Faking standard C header files for pycparser

May 22nd, 2009 at 9:47 am

My Python-based parser and AST generator for ANSI C – pycparser has been downloaded more than 500 times since January, when version 1.03 was released.

From time to time I even get an occasional fan-mail with either feedback or complaints. Though there are much fewer complaints and bug reports than I’d expect, the most common issue that comes up is standard C include headers pycparser is having trouble with.

I’ve written before about the context sensitivity of C, which means that all the headers a C file includes must be parsed before it, in order to find out which identifiers are types. Since most C code uses at least some standard headers (stdio, string and stdlib are probably the most popular), pycparser needs to be able to parse those.

But this is often a problem, since each compiler tool-suite creates its own standard headers, with its own idiosyncrasies, compiler-extensions and weird definitions. pycparser successfully parses the headers supplied with the MinGW GCC port, but it’s a problem for me to make sure it can handle all the varieties of standard headers out there.

So, the other day I had this idea – why won’t I create "fake" standard C header files, just for pycparser. After all, it doesn’t need much out of them – only to know which identifiers are types. It doesn’t care, for example, about declarations of functions, because in C function calls are unambiguous and can be tagged as such without seeing the function declaration (verifying the amount and types of arguments is another matter, but pycparser doesn’t do that anyway).

So, using pycparser itself I’ve parsed the standard header files from MinGW, and detected all typedef statements. Then, I generated fake typedef statements out of them into a single header file, and added an include of this file into empty .h files named exactly like all the standard headers.

The same was done with all the #define constants, since cpp needs those to operate correctly.

Note that I didn’t have to keep the full typedef for each definition, just a fake:

typedef int FILE;

This is because pycparser really doesn’t care about the type FILE was defined to be, it only needs to know that FILE is a type.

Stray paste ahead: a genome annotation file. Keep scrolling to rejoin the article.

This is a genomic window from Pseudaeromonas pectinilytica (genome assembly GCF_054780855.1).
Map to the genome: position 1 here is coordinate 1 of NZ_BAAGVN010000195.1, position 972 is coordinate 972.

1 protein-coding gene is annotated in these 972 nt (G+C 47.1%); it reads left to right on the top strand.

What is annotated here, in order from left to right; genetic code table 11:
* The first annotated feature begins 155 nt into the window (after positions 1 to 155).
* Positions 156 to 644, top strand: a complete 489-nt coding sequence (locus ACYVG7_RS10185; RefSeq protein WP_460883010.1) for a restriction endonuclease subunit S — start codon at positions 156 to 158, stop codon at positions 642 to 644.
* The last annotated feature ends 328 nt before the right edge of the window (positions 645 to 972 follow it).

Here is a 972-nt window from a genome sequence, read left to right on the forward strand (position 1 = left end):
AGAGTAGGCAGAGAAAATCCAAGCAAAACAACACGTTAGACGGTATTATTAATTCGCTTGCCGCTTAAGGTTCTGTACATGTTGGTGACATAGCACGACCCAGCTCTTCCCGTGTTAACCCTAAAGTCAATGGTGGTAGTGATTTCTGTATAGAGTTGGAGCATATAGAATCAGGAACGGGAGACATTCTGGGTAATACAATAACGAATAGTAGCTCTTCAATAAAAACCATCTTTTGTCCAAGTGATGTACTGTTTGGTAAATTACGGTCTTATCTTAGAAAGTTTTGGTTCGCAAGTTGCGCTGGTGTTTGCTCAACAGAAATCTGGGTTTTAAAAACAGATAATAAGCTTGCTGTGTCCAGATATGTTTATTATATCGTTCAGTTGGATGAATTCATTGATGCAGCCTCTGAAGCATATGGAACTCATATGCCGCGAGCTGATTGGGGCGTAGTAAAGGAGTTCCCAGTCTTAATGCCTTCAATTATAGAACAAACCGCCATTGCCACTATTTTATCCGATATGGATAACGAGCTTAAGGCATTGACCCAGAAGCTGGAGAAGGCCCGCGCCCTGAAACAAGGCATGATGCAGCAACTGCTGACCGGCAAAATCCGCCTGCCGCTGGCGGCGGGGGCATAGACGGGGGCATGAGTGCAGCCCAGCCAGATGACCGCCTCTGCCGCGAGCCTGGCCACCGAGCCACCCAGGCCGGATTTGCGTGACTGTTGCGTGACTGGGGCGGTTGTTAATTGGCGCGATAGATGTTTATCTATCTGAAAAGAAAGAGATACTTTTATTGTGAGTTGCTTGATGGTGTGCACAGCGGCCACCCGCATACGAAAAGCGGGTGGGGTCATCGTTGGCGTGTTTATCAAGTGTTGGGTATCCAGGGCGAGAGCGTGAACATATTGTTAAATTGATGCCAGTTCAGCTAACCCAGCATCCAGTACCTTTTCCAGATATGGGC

The directory with the fake include files was released in utils/fake_libc_include with pycparser version 1.04, and can also be accessed directly from the pycparser SVN. With it in place, pycparser no longer depends on real standard C header files, and also runs faster because the fake includes are much smaller and simpler.

Related posts:

  1. pycparser now supports C99
  2. pycparser v1.0 is out!
  3. On parsing the C standard library headers
  4. From C to AST and back to C with pycparser
  5. pycparser v1.06 released

7 Responses to “Faking standard C header files for pycparser”

  1. PierreNo Gravatar Says:

    Hi Eli,

    I downloaded version 1.04 and the fake headers are not in the util directory.
    You might want to re-release to fix that.
    Otherwise I got a simple test running which is nice.
    Another issue I have is that cpp_args expects a string and I can’t provide a list of -I directives. If I do, the strings are used a single argument by cpp so that it does not work.

    Thanks a lot for writing this cool parser, I like the simple visitors and the fact that it provides real C parsing with Pure Python.

  2. elibenNo Gravatar Says:


    Thanks for letting me know about the missing headers. I’ve fixed it now.
    Regarding cpp_args, can’t you just join your -I strings?

  3. Sam FalknerNo Gravatar Says:

    @eliben, you can’t just join the -I strings. Look at parse_file, and how it takes cpp_args as a single string, and adds it as one element to the path_list list. If you give cpp_args multiple args, you end up with:

    ['cpp', '-Ifoo -Ibar', 'filename']

    rather than

    ['cpp', '-Ifoo', '-Ibar', 'filename']

    You might want to either call split() on cpp_args, or have cpp_args be passed in as a list.

    Does that make sense?

    Oh, and thanks for the awesome pycparser! :-)

  4. Sam FalknerNo Gravatar Says:

    @eliben, here’s a patch. I hacked in the solution, and then tried from memory to get the file back to the original, so it may be a little off, but this is the basic idea:

    --- __init__.py-old	2009-10-14 16:33:58.000000000 -0600
    +++ __init__.py	2009-10-14 16:30:16.000000000 -0600
    @@ -46,7 +46,7 @@
         if use_cpp:
             path_list = [cpp_path]
    -        if cpp_args != '': path_list += [cpp_args]
    +        if cpp_args != '': path_list += cpp_args.split()
             path_list += [filename]
             # Note the use of universal_newlines to treat all newlines

    With this, I can pass cpp_args=’-Ifoo -Ibar’ and it works fine now.

    Of course, you might rather do it another way; whatever works!

    And thanks again. I really enjoy pycparser.

  5. elibenNo Gravatar Says:


    I’ve uploaded version 1.05 where this is fixed. Now you can pass a list to that function and it will work as expected. Thanks for raising the issue.

  6. Sam FalknerNo Gravatar Says:

    @eliben — thanks!

    - Sam

  7. marsNo Gravatar Says:

    I have used pycparser to parse my C code, which is written to verify HW functions on FPGA, to generate test reports. This program is really awesome!! Thanks!